Archive for the ‘Fishing’ Category

Jun13

KCTS 9 – Explore the Outdoors: Yakima River Canyon

Original articles and images posted to KCTS 9, May 17, 2016

by John Taylor

You might sit on one of these ridges on some warm spring afternoon just to watch the Yakima River glide through the canyon below. You’ll swear that river hasn’t really moved, hasn’t changed, hasn’t heard anything anyone has said for 10,000 years.
The Yakima River Canyon. Photo by KCTS 9

The Yakima River Canyon. Photo by KCTS 9

It’s one of those Northwest constants, you might tell yourself. A comfort in an upside-down world of computerized chaos and political provocation. A free spirit that’s oblivious to the hum of Interstate 82 traffic over the crests to the east, the buzz of boat motors on its surface or the throaty snarls of Harleys that make their way up and down scenic State Route 821 along its banks.
And yet…

(more…)

Jul17

A century later, Sockeye return to Lake Cle Elum

By Hannah Mink, American Rivers

Sockeye Celebration - Photo by Hannah Mink.

Sockeye Celebration – Photo by Hannah Mink.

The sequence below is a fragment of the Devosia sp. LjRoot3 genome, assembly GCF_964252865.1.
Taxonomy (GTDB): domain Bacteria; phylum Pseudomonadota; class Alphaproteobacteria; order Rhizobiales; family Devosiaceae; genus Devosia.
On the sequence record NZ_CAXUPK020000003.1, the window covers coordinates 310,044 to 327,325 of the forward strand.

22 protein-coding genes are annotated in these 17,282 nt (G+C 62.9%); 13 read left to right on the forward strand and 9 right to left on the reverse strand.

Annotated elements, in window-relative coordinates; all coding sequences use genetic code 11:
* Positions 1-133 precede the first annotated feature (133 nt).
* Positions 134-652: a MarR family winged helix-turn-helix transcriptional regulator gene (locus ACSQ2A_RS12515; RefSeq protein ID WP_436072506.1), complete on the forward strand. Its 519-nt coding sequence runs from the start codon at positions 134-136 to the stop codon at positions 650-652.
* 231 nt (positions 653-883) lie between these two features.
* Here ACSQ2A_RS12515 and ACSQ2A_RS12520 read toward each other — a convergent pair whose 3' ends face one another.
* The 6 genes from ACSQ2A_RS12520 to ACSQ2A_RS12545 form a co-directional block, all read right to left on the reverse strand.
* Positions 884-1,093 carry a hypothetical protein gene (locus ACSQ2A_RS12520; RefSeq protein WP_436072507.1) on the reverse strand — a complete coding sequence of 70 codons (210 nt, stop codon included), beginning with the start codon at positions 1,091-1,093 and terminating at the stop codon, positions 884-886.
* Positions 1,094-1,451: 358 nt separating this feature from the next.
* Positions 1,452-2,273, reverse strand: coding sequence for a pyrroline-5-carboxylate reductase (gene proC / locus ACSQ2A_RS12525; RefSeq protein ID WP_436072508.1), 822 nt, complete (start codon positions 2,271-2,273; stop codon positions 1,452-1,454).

July 10th was a historic celebration! With the sun high and temperatures too, hundreds gathered on the shores of Lake Cle Elum, dressed in everything from colorful native attire to business suits to chacos to rejoice in the release of sockeye salmon into the lake. Hosted by the Yakama Nation Fisheries and open to the public, the Salmon Celebration Ceremony honored and praised the successful return of Sockeye to the lake, as they make their way to the Cle Elum River. This wasn’t any ordinary salmon release. These salmon are the progeny of the first 1,000 fish initially used to restock the Cle Elum River in 2009. These fish were hatched here in the Yakima Basin, travelled to the ocean, and made the journey back up the Columbia and Yakima rivers to the Roza Dam, located about 40 miles downstream of the lake. They were then loaded into trucks, hauled up beyond Roza and Cle Elum dams, and released today where a crowd applauded and Elders of the Yakama Indian Nation sang prayers in honor of the long journey of these fish that until the recent reintroduction were locally extinct.